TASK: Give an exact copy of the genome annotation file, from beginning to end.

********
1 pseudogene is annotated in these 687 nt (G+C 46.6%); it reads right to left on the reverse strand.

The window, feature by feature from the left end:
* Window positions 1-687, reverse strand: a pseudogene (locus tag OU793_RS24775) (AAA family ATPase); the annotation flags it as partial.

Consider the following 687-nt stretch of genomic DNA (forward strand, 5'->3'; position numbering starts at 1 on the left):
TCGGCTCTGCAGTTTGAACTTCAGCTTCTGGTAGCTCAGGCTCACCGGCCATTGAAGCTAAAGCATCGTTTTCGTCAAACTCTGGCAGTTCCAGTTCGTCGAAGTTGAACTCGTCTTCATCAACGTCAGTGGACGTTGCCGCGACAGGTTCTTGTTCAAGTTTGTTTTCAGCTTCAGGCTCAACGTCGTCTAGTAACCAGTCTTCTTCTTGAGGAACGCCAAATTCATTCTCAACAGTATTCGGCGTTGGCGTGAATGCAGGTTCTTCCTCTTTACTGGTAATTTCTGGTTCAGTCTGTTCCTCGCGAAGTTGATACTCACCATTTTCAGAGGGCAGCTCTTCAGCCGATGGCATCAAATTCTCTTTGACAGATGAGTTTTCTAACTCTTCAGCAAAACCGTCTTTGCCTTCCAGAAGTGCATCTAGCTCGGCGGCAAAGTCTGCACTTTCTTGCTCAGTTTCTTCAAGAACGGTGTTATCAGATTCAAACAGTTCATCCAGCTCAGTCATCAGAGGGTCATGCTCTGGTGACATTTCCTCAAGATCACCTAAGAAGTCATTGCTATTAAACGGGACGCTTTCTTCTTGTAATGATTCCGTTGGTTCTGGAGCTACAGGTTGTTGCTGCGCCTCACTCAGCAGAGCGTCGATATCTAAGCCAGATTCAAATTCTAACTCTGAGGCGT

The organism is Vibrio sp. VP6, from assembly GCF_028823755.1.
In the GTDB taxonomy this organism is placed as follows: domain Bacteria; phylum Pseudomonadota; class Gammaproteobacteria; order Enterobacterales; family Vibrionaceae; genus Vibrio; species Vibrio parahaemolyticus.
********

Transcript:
1 pseudogene is annotated in these 687 nt (G+C 46.6%); it reads right to left on the reverse strand.

The window, feature by feature from the left end:
* Window positions 1-687, reverse strand: a pseudogene (locus tag OU793_RS24775) (AAA family ATPase); the annotation flags it as partial.

Consider the following 687-nt stretch of genomic DNA (forward strand, 5'->3'; position numbering starts at 1 on the left):
TCGGCTCTGCAGTTTGAACTTCAGCTTCTGGTAGCTCAGGCTCACCGGCCATTGAAGCTAAAGCATCGTTTTCGTCAAACTCTGGCAGTTCCAGTTCGTCGAAGTTGAACTCGTCTTCATCAACGTCAGTGGACGTTGCCGCGACAGGTTCTTGTTCAAGTTTGTTTTCAGCTTCAGGCTCAACGTCGTCTAGTAACCAGTCTTCTTCTTGAGGAACGCCAAATTCATTCTCAACAGTATTCGGCGTTGGCGTGAATGCAGGTTCTTCCTCTTTACTGGTAATTTCTGGTTCAGTCTGTTCCTCGCGAAGTTGATACTCACCATTTTCAGAGGGCAGCTCTTCAGCCGATGGCATCAAATTCTCTTTGACAGATGAGTTTTCTAACTCTTCAGCAAAACCGTCTTTGCCTTCCAGAAGTGCATCTAGCTCGGCGGCAAAGTCTGCACTTTCTTGCTCAGTTTCTTCAAGAACGGTGTTATCAGATTCAAACAGTTCATCCAGCTCAGTCATCAGAGGGTCATGCTCTGGTGACATTTCCTCAAGATCACCTAAGAAGTCATTGCTATTAAACGGGACGCTTTCTTCTTGTAATGATTCCGTTGGTTCTGGAGCTACAGGTTGTTGCTGCGCCTCACTCAGCAGAGCGTCGATATCTAAGCCAGATTCAAATTCTAACTCTGAGGCGT

The organism is Vibrio sp. VP6, from assembly GCF_028823755.1.
In the GTDB taxonomy this organism is placed as follows: domain Bacteria; phylum Pseudomonadota; class Gammaproteobacteria; order Enterobacterales; family Vibrionaceae; genus Vibrio; species Vibrio parahaemolyticus.